When the goal is stopping power, maximizing surface area and clamping force is paramount. To evenly distribute forces throughout larger pads, high-performance vehicles sport multi-piston calipers. Avid's not wet behind the ears to the multi-piston game, but -- unlike the newly designed XO Trail brake -- its earlier offerings were solely intended for gravity use, and could easily double for boat anchors.
Lucky for the all-mountain/enduro set, Avid didn't just go digging in its extensive parts bin to pair an XO master cylinder to Code calipers. Instead, what you get is a completely unique four piston caliper that won't weigh your rig down. The resulting two-piece caliper houses 16mm and 14mm pistons.
This combination offers the perfect balance of modulation vs. power, allowing a controlled speed scrub to full on, eyeball elongating power. The minimalist caliper uses a post mount, and the line is connected via an adjustable banjo bolt on the back. This allows a clean installation on a variety of frames -- including the current trend towards chainstay mounts.
At the levers, Avid took the time to beef things up from the standard XO offering. Instead of a hollow pivot rotating on a bushing, the XO Trail's lever rides on dual sealed bearings. This adds strength and long-lasting, smooth action to the picture. Avid's Taperbore technology is employed here, but with the all new internals that feature a relocated, easy-to-access bleed port and an air trap to automatically isolate any tiny bubbles from the system.
The XO Trail master cylinder has lever reach and pad contact adjustment to accommodate individual rider preferences, and the clamp is matchmaker compatible for plenty of handlebar/shifter/remote mounting options. Connecting the caliper and lever is a high-strength, braided polyester hose that ensures lever input are not lost to expansion.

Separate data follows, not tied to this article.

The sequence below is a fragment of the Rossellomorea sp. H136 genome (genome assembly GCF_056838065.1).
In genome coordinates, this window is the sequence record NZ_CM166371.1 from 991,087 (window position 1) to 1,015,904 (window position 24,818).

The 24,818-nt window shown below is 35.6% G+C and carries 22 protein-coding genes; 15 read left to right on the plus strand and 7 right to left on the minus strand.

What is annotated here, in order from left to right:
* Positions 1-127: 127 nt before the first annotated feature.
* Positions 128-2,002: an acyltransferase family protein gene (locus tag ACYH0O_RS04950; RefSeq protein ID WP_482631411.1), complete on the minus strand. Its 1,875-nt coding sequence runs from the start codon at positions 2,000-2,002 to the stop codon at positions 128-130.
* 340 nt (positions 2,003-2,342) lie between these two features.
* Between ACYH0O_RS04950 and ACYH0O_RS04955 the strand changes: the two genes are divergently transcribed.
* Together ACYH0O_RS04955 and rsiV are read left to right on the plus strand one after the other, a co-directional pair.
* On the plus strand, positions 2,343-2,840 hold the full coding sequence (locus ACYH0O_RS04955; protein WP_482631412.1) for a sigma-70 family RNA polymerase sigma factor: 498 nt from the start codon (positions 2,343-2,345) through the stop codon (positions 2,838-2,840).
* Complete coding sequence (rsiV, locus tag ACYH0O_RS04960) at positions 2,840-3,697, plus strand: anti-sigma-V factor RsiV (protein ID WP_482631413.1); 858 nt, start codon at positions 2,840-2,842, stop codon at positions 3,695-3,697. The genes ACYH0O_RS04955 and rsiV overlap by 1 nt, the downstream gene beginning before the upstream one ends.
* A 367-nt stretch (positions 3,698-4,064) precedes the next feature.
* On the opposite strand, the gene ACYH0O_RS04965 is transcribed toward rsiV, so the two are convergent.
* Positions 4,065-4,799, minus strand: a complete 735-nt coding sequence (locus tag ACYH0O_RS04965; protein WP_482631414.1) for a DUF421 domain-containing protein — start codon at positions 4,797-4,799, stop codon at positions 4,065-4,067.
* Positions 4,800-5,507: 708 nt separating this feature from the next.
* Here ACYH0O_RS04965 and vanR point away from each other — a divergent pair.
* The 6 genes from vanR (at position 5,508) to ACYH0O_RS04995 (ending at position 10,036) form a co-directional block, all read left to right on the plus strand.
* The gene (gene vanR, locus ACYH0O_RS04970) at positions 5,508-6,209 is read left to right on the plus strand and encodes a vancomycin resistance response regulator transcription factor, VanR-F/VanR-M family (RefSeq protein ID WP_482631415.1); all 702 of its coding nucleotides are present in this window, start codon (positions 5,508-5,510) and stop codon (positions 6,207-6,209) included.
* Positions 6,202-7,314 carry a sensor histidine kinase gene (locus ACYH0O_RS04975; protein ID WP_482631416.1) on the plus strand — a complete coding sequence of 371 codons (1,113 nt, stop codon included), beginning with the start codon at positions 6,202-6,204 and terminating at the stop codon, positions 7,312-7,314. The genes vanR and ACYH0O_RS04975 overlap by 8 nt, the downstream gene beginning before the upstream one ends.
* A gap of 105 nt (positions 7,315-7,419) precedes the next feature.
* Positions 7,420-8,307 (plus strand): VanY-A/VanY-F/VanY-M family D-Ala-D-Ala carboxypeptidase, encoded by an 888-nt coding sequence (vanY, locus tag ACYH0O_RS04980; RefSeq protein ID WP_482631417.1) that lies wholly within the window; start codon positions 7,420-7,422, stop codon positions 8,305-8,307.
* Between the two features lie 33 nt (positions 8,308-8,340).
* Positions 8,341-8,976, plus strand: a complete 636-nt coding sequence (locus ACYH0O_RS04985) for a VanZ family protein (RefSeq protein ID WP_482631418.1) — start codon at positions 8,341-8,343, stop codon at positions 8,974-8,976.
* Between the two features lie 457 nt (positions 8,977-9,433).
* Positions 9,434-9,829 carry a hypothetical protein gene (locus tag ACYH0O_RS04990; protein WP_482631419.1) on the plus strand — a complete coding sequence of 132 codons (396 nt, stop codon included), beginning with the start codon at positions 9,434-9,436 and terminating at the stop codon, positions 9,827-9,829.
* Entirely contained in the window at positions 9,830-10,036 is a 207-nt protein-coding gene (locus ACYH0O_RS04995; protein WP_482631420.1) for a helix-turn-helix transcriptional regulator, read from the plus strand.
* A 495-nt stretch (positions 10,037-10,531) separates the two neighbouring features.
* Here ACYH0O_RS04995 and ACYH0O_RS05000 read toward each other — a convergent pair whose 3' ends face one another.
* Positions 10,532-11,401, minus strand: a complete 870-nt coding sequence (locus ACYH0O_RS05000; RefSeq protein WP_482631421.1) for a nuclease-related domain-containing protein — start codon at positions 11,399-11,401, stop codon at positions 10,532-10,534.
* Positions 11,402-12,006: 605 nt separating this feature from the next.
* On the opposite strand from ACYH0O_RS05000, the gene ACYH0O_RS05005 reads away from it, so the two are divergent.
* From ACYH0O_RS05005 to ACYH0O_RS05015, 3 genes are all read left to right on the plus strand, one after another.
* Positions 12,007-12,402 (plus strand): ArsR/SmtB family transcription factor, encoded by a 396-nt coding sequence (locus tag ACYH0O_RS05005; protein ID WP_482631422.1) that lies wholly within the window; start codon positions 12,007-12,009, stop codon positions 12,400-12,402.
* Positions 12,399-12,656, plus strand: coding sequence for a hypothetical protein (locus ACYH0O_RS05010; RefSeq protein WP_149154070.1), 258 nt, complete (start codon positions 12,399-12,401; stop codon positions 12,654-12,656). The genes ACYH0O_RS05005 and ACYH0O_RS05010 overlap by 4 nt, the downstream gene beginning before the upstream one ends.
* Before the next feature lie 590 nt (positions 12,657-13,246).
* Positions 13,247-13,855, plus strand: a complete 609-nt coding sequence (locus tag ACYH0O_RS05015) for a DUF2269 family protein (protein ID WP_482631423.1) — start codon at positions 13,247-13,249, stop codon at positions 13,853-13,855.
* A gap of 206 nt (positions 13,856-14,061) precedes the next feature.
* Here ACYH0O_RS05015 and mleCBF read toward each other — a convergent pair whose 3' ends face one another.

The Avid XO Trail Disc Brakes come in either Silver or Black, and with three rotor optoins; 160, 180, or 200mm.
6 ft, 215 wt.
150/140 Travel 27.5 trail bike
180 F 160 R Rotor
Similar Products used: Formula RX, Shimano XTR Trail, Shimano XT, Avid Juicy 7 Ultimates
Honestly, a lot of the below reviews are correct. These brakes do require maintenance, but not nearly as much as people make it out to be. Maybe I got a good set, who knows, but they functioned perfectly out of the box. After one full season (May-Oct) of riding between 2-7 days a week in Utah, they have performed better than any brake I have ridden.
Out of the box, they do require more adjustment to get dialed, once they are, they are the best. Organic pads and 4 pistons stop me on even the fastest descents. If you dial the contact all the way out, then use a zip tie between the pads to set the contact as close to the rotor as possible, you get instant engagement and then as the pads wear, you can dial the contact point in. Once you?ve ran out of this adjustment (a month or so of riding for me) you just do the process over again. I bled my brakes once this season, and really didn?t need to after I discovered the above trick.
I found myself riding some popular descents in Park City, one of which has a nice cheese wedge lip into a downhill into a flat left corner, and going in to the whole setup faster than ever before, because even over the chatter braking bumps in the landing I knew I would be able to grab enough brake to make the corner successfully. The slow speed modulation and working techy sections in Moab are no problem, and shutting it down while in a sketchy situation is optimal.